“And this community has just a huge reputation for rewarding businesses that are local people focused on service and focused on favorable pricing.”

    Wenzel has continued his aggressive approach to business growth. After waiting for a decade for a West Michigan dealership, lightning recently struck again.

    This summer he acquired Serra Chevrolet in Hudsonville from Flint-based Joe Serra, and has applied the same formula that has served him well for the past 10 years.

    By the time Wenzel owned the Hudsonville dealership for 60 days, it had doubled its sales from that point in the previous year. Traditionally barely a Top 10 area GM dealership, the now-Todd Wenzel Chevrolet has currently settled at third, behind Berger and Wenzel’s Grand Rapids store.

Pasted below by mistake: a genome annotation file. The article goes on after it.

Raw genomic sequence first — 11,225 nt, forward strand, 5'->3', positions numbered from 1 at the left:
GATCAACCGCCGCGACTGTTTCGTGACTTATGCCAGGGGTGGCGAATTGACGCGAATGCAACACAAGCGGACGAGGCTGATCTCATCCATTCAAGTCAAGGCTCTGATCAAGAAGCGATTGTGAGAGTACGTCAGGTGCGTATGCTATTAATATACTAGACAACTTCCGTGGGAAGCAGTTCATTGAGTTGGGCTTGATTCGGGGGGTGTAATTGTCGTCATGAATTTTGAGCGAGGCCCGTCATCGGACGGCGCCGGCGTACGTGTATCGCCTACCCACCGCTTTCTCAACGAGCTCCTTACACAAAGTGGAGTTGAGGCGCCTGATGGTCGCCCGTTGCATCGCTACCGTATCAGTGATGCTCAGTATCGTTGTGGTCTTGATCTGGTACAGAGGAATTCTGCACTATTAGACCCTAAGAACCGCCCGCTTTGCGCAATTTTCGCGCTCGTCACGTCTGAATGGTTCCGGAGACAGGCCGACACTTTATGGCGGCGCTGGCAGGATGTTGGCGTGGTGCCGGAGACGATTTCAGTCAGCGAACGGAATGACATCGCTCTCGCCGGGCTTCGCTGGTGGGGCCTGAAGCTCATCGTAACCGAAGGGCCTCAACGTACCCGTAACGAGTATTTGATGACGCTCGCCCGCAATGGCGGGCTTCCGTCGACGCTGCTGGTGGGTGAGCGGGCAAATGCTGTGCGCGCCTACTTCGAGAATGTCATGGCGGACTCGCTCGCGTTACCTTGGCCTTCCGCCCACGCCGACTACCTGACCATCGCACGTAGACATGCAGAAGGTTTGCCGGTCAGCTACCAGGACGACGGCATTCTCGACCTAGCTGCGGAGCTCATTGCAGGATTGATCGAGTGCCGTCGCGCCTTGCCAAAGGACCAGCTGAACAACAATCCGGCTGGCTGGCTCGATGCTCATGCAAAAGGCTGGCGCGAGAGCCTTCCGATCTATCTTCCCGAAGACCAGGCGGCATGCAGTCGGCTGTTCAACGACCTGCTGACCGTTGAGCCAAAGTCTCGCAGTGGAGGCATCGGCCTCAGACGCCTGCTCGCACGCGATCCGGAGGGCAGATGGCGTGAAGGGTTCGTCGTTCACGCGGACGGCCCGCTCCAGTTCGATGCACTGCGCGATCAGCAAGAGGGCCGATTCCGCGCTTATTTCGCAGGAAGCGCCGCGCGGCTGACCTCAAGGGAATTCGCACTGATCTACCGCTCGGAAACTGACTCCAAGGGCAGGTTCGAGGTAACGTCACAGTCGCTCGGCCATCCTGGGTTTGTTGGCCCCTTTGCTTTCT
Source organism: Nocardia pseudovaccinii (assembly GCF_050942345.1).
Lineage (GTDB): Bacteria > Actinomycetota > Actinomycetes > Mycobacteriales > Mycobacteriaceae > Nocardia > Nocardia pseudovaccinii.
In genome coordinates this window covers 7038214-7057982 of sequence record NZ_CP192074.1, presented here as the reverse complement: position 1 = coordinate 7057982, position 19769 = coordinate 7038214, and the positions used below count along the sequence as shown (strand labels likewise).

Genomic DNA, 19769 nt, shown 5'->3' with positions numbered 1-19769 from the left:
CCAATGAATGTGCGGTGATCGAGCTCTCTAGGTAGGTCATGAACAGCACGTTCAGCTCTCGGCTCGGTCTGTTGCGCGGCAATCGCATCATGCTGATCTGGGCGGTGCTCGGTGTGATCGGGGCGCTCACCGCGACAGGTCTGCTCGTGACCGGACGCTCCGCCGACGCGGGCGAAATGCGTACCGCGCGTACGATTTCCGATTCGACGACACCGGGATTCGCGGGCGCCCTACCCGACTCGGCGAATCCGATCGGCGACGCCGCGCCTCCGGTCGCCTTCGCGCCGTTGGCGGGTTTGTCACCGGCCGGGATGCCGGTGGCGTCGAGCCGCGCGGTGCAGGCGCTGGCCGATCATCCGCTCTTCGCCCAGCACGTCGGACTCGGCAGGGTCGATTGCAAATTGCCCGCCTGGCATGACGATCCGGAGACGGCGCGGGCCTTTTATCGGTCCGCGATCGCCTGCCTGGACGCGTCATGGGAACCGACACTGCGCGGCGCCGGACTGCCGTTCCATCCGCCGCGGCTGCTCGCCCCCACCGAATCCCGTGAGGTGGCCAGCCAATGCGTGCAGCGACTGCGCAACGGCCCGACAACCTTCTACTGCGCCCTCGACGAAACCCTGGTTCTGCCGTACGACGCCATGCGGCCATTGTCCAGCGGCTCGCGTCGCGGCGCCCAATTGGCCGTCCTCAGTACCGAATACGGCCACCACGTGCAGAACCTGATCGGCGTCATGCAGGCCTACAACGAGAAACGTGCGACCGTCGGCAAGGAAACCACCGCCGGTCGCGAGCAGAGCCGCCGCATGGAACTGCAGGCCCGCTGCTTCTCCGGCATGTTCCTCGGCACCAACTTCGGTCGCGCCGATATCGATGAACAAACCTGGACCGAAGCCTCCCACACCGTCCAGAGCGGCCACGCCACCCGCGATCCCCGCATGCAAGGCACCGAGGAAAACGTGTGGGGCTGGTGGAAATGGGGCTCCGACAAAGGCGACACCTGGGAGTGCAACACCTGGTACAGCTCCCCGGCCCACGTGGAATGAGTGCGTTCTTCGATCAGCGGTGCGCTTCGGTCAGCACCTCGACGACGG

Already strategically positioned to serve the Lakeshore area, Wenzel believes that when the M-6 South Beltline is finished, the Hudsonville dealership could become the choice of southwest metro Grand Rapids. The two locations will also serve to complement each other’s service options.

    “The mindset is to be aggressive and grow the business,” he said. “But it needs to be a controlled business so as to not sacrifice the personal relationship I have with my employees and my customers. I don’t take that lightly. I want to maintain a personal growth. It is very challenging, especially if I were to add another two or three dealerships.”

    Within the group, Wenzel has 160 employees and $150 million in sales.